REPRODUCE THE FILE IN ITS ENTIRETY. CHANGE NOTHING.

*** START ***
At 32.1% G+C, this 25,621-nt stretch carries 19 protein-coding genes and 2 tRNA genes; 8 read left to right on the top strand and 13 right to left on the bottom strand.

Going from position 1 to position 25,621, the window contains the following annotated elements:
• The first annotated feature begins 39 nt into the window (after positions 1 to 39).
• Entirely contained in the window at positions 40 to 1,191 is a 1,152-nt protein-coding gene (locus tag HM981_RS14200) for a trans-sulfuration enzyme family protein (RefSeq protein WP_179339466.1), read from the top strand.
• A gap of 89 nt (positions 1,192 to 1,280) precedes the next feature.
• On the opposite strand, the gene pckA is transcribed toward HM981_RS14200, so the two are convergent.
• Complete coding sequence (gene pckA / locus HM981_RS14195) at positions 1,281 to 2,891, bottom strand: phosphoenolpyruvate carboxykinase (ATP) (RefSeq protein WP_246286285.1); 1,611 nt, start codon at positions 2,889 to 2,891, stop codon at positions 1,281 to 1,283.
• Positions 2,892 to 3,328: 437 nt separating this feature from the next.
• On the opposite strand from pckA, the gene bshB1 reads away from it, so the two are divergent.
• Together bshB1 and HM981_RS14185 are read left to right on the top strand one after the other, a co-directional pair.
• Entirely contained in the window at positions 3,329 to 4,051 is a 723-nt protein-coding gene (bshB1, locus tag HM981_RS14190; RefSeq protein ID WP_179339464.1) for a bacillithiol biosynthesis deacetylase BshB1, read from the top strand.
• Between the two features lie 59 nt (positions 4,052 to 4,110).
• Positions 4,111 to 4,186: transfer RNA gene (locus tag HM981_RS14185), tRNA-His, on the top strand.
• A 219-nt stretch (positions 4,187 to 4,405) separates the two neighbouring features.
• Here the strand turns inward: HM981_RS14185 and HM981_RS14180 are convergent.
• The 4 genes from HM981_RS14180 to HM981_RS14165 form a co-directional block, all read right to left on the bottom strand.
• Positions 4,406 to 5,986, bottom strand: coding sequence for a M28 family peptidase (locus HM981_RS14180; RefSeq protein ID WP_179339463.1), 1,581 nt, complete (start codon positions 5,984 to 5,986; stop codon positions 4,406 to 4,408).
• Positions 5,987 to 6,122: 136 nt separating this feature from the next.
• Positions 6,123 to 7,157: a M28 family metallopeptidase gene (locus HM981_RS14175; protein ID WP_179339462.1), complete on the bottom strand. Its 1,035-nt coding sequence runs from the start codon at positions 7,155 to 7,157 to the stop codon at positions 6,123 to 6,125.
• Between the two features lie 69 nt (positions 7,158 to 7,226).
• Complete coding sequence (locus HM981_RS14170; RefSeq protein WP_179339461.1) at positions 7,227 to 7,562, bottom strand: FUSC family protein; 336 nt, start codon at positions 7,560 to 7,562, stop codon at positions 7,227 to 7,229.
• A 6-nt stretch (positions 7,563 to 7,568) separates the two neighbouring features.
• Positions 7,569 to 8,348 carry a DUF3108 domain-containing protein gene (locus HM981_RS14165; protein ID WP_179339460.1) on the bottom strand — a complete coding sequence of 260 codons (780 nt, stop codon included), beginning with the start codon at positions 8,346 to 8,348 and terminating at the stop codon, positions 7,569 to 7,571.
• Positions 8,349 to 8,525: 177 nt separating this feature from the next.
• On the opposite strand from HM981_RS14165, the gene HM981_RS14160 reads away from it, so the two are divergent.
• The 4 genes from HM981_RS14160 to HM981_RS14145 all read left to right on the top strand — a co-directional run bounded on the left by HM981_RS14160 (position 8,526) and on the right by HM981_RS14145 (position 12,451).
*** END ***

At 32.1% G+C, this 25,621-nt stretch carries 19 protein-coding genes and 2 tRNA genes; 8 read left to right on the top strand and 13 right to left on the bottom strand.

Going from position 1 to position 25,621, the window contains the following annotated elements:
• The first annotated feature begins 39 nt into the window (after positions 1 to 39).
• Entirely contained in the window at positions 40 to 1,191 is a 1,152-nt protein-coding gene (locus tag HM981_RS14200) for a trans-sulfuration enzyme family protein (RefSeq protein WP_179339466.1), read from the top strand.
• A gap of 89 nt (positions 1,192 to 1,280) precedes the next feature.
• On the opposite strand, the gene pckA is transcribed toward HM981_RS14200, so the two are convergent.
• Complete coding sequence (gene pckA / locus HM981_RS14195) at positions 1,281 to 2,891, bottom strand: phosphoenolpyruvate carboxykinase (ATP) (RefSeq protein WP_246286285.1); 1,611 nt, start codon at positions 2,889 to 2,891, stop codon at positions 1,281 to 1,283.
• Positions 2,892 to 3,328: 437 nt separating this feature from the next.
• On the opposite strand from pckA, the gene bshB1 reads away from it, so the two are divergent.
• Together bshB1 and HM981_RS14185 are read left to right on the top strand one after the other, a co-directional pair.
• Entirely contained in the window at positions 3,329 to 4,051 is a 723-nt protein-coding gene (bshB1, locus tag HM981_RS14190; RefSeq protein ID WP_179339464.1) for a bacillithiol biosynthesis deacetylase BshB1, read from the top strand.
• Between the two features lie 59 nt (positions 4,052 to 4,110).
• Positions 4,111 to 4,186: transfer RNA gene (locus tag HM981_RS14185), tRNA-His, on the top strand.
• A 219-nt stretch (positions 4,187 to 4,405) separates the two neighbouring features.
• Here the strand turns inward: HM981_RS14185 and HM981_RS14180 are convergent.
• The 4 genes from HM981_RS14180 to HM981_RS14165 form a co-directional block, all read right to left on the bottom strand.
• Positions 4,406 to 5,986, bottom strand: coding sequence for a M28 family peptidase (locus HM981_RS14180; RefSeq protein ID WP_179339463.1), 1,581 nt, complete (start codon positions 5,984 to 5,986; stop codon positions 4,406 to 4,408).
• Positions 5,987 to 6,122: 136 nt separating this feature from the next.
• Positions 6,123 to 7,157: a M28 family metallopeptidase gene (locus HM981_RS14175; protein ID WP_179339462.1), complete on the bottom strand. Its 1,035-nt coding sequence runs from the start codon at positions 7,155 to 7,157 to the stop codon at positions 6,123 to 6,125.
• Between the two features lie 69 nt (positions 7,158 to 7,226).
• Complete coding sequence (locus HM981_RS14170; RefSeq protein WP_179339461.1) at positions 7,227 to 7,562, bottom strand: FUSC family protein; 336 nt, start codon at positions 7,560 to 7,562, stop codon at positions 7,227 to 7,229.
• A 6-nt stretch (positions 7,563 to 7,568) separates the two neighbouring features.
• Positions 7,569 to 8,348 carry a DUF3108 domain-containing protein gene (locus HM981_RS14165; protein ID WP_179339460.1) on the bottom strand — a complete coding sequence of 260 codons (780 nt, stop codon included), beginning with the start codon at positions 8,346 to 8,348 and terminating at the stop codon, positions 7,569 to 7,571.
• Positions 8,349 to 8,525: 177 nt separating this feature from the next.
• On the opposite strand from HM981_RS14165, the gene HM981_RS14160 reads away from it, so the two are divergent.
• The 4 genes from HM981_RS14160 to HM981_RS14145 all read left to right on the top strand — a co-directional run bounded on the left by HM981_RS14160 (position 8,526) and on the right by HM981_RS14145 (position 12,451).